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California Dupes Taxpayers into Building the Hydrogen Highway

The California Energy Commission is honoring ex-Governor Schwarzenegger’s dream by spending another $20 million to build the supposedly non-polluting ‘hydrogen highway’ through most parts of the Golden State.

A high school freshman math class could figure out that the reason no private company has built the road to the “hydrogen economy” is that it is bizarrely wasteful, since it requires about four times the energy input to make hydrogen. When it comes to subsidies, however, nobody in government is very concerned about “running out of other people’s money.”

A decade ago, Schwarzenegger was running around in his hydrogen powered Hummer chatting up the virtues of his dream to build a sustainable “hydrogen highway” from Mexico to Canada, so he would not have to feel so guilty about tooling around in his 6,400 pound monster. A decade later, that dream will not include the Hummer, General Motors killed off the Terminator’s favorite “ride” in 2010.

Hydrogen fuel cell technology is a legitimate energy source that has been around since the 1830s, yet high costs have historically made the technology best suited for Soviet submarines. Fuel efficiency is not a major issue for military applications. Since submarines are vulnerable to detection when surface or “snort” exhaust air, there is a demand for fuel cells as a stealthy, high performance, air-independent propulsion power source that can extend emergency underwater operations and reduce detectability.

But personal vehicles never need any of these attributes. A study by fuel cell expert Ulf Bossel published shortly after Schwarzenegger began touting the ‘hydrogen highway’ calculated the large amount of energy required to isolate hydrogen from natural compounds such as water, natural gas, and biomass. Bossel calculated that after packaging the light gas by compression or liquefaction, and transferring the energy carrier to the user, and converting it to useful electricity, around 25% of the energy is left for practical use.

Bossel commented, “More energy is needed to isolate hydrogen from natural compounds than can ever be recovered from its use.” Making condensed hydrogen as a “new chemical energy carrier” requires four times the electrical input from natural gas, the most efficient and cost competitive electricity source. He observed that the increased use of natural gas would generate more CO2 emissions than a gasoline engine.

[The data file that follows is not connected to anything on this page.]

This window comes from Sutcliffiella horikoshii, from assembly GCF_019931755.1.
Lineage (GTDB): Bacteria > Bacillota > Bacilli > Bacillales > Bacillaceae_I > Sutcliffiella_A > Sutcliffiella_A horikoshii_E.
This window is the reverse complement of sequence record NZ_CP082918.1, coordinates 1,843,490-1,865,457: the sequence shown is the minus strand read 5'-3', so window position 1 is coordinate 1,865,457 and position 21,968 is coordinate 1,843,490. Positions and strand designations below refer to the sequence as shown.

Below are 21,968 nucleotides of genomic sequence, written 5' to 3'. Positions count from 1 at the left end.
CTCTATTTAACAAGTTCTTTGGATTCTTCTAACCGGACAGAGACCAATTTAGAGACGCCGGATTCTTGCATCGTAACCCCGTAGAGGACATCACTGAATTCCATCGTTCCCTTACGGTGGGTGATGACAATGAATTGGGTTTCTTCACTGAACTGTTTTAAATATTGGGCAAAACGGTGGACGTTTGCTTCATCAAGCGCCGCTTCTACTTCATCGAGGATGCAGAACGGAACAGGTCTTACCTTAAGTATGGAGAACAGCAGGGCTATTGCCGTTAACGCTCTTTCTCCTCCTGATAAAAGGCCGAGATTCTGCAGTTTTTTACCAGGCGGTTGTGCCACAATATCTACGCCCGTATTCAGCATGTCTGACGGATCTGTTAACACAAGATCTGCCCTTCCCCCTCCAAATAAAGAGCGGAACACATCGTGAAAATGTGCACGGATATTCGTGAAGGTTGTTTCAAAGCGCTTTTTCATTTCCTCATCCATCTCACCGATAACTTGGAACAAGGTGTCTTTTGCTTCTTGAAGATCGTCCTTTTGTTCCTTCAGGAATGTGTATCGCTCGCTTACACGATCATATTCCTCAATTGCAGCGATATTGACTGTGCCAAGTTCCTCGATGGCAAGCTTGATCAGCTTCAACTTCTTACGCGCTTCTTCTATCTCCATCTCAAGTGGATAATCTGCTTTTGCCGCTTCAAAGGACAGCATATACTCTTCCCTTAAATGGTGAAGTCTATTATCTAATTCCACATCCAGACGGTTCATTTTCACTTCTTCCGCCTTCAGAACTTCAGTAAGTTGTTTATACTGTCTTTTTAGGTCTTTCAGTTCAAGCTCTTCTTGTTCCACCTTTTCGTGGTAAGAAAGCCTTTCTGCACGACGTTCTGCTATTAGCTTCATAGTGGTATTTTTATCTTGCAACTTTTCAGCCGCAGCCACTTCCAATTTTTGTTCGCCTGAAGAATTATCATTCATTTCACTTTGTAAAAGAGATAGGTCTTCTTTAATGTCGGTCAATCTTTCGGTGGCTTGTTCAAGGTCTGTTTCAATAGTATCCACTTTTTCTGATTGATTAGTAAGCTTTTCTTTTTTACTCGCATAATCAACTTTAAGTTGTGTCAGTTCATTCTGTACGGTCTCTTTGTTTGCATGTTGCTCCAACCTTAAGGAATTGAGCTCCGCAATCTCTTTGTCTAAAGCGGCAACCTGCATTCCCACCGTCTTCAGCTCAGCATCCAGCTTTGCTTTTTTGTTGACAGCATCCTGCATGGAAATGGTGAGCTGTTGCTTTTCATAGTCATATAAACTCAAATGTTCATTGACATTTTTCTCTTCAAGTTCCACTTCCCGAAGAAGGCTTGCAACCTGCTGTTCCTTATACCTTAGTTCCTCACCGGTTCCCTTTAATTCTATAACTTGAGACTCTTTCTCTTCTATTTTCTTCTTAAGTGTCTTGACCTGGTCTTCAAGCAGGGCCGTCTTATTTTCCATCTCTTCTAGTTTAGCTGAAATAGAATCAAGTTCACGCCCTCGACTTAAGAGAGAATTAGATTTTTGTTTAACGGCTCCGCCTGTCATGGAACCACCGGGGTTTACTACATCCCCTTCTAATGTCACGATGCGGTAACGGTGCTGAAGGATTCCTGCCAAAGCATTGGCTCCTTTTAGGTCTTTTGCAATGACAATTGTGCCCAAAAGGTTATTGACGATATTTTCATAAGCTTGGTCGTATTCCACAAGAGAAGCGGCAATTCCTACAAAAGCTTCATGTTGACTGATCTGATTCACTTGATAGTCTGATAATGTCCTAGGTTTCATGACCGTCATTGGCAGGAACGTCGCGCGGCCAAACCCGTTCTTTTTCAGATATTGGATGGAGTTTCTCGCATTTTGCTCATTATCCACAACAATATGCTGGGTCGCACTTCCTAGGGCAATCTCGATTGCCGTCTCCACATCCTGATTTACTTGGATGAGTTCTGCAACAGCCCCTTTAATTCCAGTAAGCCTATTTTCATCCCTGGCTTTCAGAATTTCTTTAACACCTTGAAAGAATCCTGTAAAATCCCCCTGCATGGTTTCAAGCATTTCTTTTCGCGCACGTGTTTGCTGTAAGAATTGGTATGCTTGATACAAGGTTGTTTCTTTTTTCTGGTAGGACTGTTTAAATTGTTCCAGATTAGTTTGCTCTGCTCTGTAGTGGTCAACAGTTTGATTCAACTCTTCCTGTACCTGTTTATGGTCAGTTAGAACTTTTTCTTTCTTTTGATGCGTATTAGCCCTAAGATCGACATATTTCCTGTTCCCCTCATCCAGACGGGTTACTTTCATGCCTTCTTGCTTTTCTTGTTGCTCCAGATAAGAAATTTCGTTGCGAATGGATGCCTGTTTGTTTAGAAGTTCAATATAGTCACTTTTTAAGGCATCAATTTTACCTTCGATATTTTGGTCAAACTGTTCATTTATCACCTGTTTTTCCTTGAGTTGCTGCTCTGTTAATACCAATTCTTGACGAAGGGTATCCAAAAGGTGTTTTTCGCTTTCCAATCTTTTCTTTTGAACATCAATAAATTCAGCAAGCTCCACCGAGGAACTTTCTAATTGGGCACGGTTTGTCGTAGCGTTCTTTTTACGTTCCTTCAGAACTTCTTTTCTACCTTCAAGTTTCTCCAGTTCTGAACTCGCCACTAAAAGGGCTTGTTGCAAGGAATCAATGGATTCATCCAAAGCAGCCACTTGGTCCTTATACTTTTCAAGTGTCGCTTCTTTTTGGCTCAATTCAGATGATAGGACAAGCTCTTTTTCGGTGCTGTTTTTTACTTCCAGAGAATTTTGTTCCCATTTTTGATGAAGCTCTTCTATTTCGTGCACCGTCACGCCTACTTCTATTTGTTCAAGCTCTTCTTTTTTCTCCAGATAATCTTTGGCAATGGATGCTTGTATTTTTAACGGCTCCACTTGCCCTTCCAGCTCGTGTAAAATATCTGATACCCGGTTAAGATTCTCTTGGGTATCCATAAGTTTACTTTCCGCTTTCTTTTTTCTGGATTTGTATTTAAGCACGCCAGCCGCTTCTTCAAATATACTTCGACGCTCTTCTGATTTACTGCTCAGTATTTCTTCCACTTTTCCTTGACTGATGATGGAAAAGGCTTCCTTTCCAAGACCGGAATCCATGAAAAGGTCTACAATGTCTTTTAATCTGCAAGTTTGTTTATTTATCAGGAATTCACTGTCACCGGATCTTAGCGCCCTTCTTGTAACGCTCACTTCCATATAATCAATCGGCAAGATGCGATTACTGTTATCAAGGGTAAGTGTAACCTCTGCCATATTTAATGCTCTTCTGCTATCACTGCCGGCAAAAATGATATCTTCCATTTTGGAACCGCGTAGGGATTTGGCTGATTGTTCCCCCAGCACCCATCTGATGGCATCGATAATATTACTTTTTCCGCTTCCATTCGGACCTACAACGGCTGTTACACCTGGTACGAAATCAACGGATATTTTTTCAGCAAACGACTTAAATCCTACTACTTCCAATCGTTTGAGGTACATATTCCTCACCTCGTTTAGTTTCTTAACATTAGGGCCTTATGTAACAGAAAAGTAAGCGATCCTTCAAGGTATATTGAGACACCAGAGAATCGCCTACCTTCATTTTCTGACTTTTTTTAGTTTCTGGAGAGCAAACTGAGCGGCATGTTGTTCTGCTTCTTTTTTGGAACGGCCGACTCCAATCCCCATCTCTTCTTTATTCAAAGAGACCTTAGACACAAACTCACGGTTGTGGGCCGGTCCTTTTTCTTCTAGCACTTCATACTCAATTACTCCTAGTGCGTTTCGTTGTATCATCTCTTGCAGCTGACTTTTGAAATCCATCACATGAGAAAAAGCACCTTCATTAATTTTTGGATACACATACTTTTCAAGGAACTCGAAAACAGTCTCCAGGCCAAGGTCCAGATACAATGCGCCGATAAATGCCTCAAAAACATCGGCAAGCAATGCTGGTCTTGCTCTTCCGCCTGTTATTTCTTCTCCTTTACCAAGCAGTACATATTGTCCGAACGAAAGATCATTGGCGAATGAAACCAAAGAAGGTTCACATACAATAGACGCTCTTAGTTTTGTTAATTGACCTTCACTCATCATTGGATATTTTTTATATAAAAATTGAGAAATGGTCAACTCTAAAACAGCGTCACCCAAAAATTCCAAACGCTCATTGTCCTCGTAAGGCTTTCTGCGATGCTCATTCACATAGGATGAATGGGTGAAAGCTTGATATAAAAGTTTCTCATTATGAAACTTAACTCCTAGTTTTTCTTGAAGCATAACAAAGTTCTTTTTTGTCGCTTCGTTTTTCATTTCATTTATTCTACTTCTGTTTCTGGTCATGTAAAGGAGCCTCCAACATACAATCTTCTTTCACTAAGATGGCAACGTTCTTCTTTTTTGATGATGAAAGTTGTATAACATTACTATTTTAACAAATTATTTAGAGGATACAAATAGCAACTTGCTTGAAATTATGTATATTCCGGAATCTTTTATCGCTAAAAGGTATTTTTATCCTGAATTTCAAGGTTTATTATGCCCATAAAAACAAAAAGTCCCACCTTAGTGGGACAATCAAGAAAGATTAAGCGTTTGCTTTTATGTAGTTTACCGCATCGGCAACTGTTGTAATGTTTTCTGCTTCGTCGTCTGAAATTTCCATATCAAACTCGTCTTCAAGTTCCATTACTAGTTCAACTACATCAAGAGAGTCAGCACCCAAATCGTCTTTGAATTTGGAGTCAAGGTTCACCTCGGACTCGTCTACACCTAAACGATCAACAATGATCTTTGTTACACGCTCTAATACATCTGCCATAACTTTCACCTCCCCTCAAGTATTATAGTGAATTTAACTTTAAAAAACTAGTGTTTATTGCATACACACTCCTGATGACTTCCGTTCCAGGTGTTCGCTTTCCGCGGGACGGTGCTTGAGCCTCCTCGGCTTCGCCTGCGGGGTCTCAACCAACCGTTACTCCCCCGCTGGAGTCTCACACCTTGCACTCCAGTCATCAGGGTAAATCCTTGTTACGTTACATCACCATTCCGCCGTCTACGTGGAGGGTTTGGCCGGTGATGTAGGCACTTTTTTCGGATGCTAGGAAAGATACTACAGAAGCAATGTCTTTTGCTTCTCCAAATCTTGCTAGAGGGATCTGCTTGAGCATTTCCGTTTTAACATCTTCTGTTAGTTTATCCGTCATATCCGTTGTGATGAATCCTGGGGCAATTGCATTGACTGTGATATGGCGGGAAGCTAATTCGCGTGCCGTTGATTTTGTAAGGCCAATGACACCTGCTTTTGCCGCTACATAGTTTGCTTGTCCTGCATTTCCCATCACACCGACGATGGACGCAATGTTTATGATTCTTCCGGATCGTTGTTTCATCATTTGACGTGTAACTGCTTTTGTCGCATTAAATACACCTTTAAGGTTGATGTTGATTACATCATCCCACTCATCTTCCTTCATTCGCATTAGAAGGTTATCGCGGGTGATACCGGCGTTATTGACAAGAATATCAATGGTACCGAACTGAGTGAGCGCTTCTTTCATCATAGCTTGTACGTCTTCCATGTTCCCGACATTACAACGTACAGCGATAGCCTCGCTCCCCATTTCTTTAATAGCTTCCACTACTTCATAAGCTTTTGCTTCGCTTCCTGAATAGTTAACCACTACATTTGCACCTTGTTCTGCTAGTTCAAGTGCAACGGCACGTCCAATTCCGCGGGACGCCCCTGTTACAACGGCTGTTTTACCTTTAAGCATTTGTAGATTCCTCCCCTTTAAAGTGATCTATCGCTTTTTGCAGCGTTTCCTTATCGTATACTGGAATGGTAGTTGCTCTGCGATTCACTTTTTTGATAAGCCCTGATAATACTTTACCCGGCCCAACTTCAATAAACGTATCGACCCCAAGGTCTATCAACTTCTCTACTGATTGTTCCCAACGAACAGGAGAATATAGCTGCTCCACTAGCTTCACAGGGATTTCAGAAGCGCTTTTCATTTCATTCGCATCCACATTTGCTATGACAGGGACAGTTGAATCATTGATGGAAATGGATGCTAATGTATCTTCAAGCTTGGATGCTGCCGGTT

None of this has swayed the California Energy Commission, which is in the business of subsidies, not energy efficiencies.

The new $20 million spending tranche will build 26 more hydrogen stations. In May, the Commission allocated nearly $50 million to eight companies to build 28 hydrogen fueling stations—13 in Northern California and 15 in Southern California. The goal is to have 54 hydrogen fueling stations online by November 2015, when hydrogen fuel cell cars become commercially available in California with the introduction of the FCX Clarity from Honda and the Mira from Toyota. Hyundai already leases a limited-run hydrogen fuel cell version of its Tucson SUV.

With more subsidies rolling out, California in the next two years will probably have the 100 stations needed to give a driver of a hydrogen car enough range to travel freely through most parts of the Golden State. The vehicles have a range of about 300 miles on a single fill-up. Energy Commissioner Janea A. Scott said that her goal “is to match the number of stations to the number of cars coming in, and then let the market take over.”

However, Bossel warned: “The advantages of hydrogen praised by journalists (non-toxic, burns to water, abundance of hydrogen in the Universe, etc.) are misleading, because the production of hydrogen depends on the availability of energy and water, both of which are increasingly rare and may become political issues, as much as oil and natural gas are today.”

“There is a lot of money in the field now,” Bossel added. “Huge sums of money were committed too soon, and now even good scientists prostitute themselves to obtain research money for their students or laboratories—otherwise, they risk being fired. But the laws of physics are eternal and cannot be changed with additional research, venture capital or majority votes.”

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